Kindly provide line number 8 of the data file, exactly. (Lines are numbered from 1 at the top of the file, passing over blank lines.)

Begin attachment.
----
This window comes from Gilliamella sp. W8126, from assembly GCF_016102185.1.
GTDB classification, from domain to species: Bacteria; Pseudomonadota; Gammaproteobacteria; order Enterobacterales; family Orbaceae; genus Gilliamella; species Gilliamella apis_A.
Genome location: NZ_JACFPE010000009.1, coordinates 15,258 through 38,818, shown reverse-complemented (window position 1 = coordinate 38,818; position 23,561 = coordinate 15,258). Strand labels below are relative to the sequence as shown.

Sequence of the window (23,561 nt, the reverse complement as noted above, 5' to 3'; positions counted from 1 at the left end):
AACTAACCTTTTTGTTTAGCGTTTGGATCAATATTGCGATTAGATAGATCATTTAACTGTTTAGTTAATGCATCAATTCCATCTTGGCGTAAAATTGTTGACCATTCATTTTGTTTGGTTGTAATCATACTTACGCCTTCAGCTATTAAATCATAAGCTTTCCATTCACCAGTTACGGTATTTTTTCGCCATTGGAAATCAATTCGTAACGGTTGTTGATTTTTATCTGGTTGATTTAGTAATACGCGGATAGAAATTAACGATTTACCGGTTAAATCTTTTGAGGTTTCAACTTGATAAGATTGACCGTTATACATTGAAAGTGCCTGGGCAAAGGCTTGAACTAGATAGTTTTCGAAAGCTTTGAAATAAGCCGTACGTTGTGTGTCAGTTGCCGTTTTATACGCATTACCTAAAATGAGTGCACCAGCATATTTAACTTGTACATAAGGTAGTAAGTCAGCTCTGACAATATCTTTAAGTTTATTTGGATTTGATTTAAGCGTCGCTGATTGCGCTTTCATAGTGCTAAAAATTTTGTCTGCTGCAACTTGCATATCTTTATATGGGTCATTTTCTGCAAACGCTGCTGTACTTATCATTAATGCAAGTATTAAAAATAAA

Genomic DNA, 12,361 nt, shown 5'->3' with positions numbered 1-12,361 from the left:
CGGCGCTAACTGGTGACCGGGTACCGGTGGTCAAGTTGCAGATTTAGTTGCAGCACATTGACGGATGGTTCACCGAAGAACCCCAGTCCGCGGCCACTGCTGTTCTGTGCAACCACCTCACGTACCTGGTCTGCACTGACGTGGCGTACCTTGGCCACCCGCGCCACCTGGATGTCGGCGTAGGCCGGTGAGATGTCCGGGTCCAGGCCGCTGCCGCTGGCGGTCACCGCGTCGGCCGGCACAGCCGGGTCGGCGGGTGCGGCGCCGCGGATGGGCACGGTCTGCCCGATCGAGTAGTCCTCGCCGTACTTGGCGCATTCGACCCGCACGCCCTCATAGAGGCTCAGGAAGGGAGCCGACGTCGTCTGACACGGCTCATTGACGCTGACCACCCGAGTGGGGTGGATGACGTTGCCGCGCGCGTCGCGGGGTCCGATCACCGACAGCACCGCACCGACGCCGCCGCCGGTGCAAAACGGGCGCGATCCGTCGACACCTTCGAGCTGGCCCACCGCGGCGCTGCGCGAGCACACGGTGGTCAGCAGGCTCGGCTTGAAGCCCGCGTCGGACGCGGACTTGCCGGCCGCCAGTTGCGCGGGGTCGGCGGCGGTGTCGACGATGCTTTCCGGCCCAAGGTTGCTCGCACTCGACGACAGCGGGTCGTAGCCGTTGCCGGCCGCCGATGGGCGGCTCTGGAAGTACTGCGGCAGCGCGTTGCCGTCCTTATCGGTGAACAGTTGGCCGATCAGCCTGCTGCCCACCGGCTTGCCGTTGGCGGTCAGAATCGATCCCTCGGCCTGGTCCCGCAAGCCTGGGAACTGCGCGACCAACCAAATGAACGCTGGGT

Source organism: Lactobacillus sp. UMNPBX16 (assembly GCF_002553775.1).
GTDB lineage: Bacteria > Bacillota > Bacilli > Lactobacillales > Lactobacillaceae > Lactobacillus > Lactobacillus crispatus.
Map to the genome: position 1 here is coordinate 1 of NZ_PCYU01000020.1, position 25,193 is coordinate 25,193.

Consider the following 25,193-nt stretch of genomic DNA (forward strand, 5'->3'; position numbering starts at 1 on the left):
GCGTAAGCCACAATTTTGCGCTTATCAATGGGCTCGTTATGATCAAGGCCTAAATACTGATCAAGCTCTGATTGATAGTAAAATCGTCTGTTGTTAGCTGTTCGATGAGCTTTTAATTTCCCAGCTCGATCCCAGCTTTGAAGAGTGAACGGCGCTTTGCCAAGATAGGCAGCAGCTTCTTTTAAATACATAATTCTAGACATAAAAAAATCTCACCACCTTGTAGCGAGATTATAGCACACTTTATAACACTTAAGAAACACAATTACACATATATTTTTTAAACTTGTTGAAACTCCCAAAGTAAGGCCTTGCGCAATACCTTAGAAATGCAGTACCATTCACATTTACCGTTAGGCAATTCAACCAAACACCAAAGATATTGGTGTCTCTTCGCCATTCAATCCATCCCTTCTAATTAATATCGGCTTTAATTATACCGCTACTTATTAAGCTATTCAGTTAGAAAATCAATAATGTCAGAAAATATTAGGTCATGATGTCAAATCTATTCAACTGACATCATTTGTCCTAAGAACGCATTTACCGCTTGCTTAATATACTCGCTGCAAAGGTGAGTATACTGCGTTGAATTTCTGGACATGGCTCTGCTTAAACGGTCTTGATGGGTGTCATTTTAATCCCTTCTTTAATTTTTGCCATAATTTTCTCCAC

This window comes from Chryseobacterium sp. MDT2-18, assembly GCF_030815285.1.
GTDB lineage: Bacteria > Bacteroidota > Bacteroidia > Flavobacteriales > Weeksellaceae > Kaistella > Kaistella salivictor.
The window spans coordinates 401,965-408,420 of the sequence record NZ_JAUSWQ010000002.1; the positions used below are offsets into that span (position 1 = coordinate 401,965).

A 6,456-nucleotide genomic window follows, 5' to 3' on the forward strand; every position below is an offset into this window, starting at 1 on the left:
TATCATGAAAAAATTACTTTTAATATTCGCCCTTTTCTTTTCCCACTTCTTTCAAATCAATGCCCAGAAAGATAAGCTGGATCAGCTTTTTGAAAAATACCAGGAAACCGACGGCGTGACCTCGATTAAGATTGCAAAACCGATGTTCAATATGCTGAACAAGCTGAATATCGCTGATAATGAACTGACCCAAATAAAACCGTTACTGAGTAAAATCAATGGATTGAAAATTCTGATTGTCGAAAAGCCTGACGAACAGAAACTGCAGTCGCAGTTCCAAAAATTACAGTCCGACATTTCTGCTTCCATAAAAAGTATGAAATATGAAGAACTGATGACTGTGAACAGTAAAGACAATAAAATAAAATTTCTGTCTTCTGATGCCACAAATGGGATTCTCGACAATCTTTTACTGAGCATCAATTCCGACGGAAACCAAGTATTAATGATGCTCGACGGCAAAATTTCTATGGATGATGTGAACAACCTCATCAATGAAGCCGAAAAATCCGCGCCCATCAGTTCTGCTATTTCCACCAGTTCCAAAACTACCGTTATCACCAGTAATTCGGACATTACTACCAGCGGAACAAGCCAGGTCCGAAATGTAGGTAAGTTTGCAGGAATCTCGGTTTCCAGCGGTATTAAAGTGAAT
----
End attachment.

Source organism: Lactobacillus sp. UMNPBX16 (assembly GCF_002553775.1).